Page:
Rajen Sheth was grinning from ear to ear. And he looked barely old enough to shave. But his answer carried some serious weight. “Gmail,” he said.
It was 2004, and Sheth was interviewing for a job with Google’s enterprise division. If you could call it that. At the time, the division spanned all of 25 employees and one lonely product: the Google Search Appliance. Google had stuffed its famous search engine into a server for use inside the enterprise, and Sheth was asked the same question every candidate was asked: Is there another Google service we could bring to corporate customers?
Google enterprise vet Matt Glotzbach remembers Sheth’s immediate response as a lighthearted moment. “With all due respect,” he says, “Rajen looks like a 15-year-old kid.” But by the end of the interview, Glotzbach was convinced, and six months later, Sheth was pitching his Gmail idea in a meeting with CEO Eric Schmidt and the rest of the Google top brass. Schmidt rejected it, insisting the division should focus on search. But as Sheth left that meeting, the ear-to-ear grin returned, and he vowed to pitch it again.
Seven years later, Sheth is widely known as the “father of Google Apps,” the online office apps suite he built around Gmail and grew into a service that 4 million businesses now use in lieu of traditional desktop packages such as Microsoft Office and Lotus Notes. That’s still only a sliver of the overall market, but Sheth’s baby is in many ways a product that defied expectations. And now he’s at it again.
Late last year, Sheth left the Apps business to lead a new charge into the enterprise, urging businesses to move away from traditional hard-drive-equipped machines running local applications and embrace a new breed of stripped-down laptop that runs all apps inside a web browser: the Google Chromebook.
Running the company’s Chrome OS operating system, the Chromebook is an even more audacious gamble. Unlike Android – Google’s other operating system, which creates a native apps platform for mobile devices and tablets – Chrome OS provides just enough hardware management to run a browser, and nothing more. In other words, the system is a bet that the web is ultimately more powerful than native platforms – and may one day displace them all.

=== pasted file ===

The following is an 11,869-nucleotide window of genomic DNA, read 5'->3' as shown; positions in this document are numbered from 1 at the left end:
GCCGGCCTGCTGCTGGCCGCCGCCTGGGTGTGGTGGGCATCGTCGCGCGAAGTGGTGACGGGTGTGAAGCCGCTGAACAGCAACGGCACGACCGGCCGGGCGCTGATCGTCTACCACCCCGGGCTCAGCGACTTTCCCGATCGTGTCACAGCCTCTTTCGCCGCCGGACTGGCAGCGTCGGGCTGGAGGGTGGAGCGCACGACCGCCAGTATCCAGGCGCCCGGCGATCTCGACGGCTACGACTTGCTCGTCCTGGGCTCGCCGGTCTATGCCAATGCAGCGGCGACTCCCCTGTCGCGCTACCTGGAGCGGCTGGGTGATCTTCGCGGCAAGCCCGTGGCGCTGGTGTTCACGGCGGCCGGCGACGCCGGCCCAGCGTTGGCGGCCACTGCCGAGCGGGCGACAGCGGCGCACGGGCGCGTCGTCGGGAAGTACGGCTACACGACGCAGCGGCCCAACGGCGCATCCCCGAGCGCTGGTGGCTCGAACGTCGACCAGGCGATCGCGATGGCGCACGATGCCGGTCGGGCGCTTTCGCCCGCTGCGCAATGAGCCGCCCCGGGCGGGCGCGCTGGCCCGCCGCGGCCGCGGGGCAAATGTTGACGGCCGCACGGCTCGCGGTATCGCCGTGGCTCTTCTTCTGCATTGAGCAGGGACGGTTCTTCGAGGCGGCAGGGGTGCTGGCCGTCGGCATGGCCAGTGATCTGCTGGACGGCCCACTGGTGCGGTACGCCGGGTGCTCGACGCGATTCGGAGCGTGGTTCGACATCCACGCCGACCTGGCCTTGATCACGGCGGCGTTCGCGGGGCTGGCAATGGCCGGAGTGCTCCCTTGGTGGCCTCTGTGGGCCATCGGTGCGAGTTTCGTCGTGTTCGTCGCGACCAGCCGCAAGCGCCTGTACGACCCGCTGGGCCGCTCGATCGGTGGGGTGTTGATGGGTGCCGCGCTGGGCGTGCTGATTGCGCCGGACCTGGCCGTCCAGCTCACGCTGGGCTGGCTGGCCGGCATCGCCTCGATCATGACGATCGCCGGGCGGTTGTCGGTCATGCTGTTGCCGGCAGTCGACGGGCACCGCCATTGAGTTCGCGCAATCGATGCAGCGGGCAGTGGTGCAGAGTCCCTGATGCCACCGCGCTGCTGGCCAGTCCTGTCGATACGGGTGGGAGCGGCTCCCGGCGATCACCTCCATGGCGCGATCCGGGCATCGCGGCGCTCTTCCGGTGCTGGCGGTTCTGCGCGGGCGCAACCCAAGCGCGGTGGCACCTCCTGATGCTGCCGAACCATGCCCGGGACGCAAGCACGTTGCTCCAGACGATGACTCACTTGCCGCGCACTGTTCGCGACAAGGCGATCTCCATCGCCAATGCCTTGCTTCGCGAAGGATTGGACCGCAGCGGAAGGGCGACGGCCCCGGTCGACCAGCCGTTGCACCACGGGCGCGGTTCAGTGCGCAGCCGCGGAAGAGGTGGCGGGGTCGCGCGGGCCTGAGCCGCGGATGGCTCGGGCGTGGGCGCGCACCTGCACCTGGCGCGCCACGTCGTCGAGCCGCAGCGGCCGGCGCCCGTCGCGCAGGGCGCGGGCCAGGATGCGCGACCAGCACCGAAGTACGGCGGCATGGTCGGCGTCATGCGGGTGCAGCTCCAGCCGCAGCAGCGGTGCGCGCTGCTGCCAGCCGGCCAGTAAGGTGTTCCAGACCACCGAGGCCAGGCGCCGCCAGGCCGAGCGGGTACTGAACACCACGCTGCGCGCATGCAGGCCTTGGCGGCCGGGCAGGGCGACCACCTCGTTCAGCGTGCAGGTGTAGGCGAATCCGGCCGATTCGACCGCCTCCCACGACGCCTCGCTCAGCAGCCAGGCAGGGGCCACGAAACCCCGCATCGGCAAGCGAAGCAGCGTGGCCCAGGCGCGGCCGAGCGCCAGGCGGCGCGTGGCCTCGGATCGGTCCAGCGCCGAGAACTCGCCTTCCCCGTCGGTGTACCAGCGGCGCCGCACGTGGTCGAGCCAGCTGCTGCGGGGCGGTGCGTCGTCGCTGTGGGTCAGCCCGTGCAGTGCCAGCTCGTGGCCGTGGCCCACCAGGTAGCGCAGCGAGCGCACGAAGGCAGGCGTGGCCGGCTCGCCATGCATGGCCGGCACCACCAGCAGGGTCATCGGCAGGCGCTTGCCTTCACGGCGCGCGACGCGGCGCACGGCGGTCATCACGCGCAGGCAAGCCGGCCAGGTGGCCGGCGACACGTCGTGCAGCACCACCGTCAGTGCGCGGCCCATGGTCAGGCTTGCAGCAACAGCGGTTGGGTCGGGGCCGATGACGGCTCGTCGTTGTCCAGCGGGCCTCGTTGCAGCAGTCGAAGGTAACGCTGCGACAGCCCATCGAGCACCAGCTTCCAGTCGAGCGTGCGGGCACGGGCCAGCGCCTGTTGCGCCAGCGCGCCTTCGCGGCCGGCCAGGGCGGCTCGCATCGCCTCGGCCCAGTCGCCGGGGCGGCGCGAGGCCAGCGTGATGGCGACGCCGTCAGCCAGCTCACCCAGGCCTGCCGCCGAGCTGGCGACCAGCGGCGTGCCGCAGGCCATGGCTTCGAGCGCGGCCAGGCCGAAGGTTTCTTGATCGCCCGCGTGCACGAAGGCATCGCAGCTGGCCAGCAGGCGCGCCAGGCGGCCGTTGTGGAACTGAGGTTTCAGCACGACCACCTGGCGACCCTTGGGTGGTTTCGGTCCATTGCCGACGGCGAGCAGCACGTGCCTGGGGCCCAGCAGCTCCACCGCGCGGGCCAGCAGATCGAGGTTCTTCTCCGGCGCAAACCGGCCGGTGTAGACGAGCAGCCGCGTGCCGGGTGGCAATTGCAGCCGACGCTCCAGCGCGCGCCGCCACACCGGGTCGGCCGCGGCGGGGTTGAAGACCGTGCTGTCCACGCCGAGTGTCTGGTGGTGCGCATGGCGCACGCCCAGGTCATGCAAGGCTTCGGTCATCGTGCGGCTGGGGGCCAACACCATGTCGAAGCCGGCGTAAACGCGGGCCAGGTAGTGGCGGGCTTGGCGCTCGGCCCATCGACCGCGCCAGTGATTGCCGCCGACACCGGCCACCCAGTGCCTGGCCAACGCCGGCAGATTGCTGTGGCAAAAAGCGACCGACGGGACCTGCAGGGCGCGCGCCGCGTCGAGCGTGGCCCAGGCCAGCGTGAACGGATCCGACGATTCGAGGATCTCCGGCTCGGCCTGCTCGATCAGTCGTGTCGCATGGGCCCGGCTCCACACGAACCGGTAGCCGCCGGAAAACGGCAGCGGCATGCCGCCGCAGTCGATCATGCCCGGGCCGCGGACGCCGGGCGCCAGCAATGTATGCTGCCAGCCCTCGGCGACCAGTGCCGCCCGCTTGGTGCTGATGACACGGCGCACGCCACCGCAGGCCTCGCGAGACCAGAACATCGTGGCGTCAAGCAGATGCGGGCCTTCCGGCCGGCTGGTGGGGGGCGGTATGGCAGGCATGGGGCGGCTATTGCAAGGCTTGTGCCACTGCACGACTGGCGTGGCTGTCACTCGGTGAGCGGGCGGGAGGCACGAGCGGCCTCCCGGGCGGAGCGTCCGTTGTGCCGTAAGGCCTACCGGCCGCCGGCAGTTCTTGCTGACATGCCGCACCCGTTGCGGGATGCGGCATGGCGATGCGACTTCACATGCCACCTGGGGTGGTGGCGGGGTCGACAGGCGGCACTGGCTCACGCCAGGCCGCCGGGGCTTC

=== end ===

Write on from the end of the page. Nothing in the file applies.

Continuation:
For Sheth, Chromebooks are just a natural extension of what he first glimpsed nearly eight years ago. Apps moved traditional office apps into the browser, and Chromebook seeks to move everything into the browser. The model is ideal for the enterprise, Sheth says, because it simplifies what you get from the traditional desktop or laptop. Like an ordinary browser, the lightweight Chrome OS can be readily updated over the wire. Most other software, including data, resides on the web. And each web application is confined to its own “sandbox,” so it doesn’t touch the rest of the system.
Ultimately, Sheth says, this means the machine is far cheaper to operate. “The hardware is such a small portion of the overall total cost of ownership. It’s everything else that dominates the TCO – all of the maintenance, management and security – and we can reduce all of that cost dramatically. Even if we kept the hardware the same price of what you get in the market today, just by changing the software, we can get to a much better place.”
Rajen Sheth’s double life
Like Sergey Brin and Google boss Larry Page, Rajen Sheth studied computer science at Stanford. But then he joined Microsoft. When Stanford gave him a master’s degree in 1999, Microsoft was reshaping Hotmail, the pioneering web-based email service it purchased a year earlier, and Sheth ran the development of Hotmail’s first spam filter.
After a year at Microsoft, he moved to a Silicon Valley startup known as Zaplet, where he built what he calls “future email technologies.” But then came the enterprise. In 2003 and 2004, while VMware was still a 300-person company that was just getting into server virtualization, he oversaw the company’s ESX hypervisor, a technology that would eventually reinvent the data center.
It was Sheth’s dual background — as much as his Gmail pitch — that won him the job at Google. When he interviewed, Google had only recently hired ex-Apple man David Girouard to run the fledgling division, and Girouard had just brought in Matt Glotzbach as his first product manager. Sheth was his second.
“We were trying to bridge the gap between the traditional enterprise business and the DNA of Google, which was as far from enterprise software as you could get,” says Glotzbach. “One of the things we found immediately in Rajen was a combination of those two things — enough enterprise understanding, but also enough of that Google consumer tech innovation and entrepreneurial spirit. It still remains a challenging combination to find.”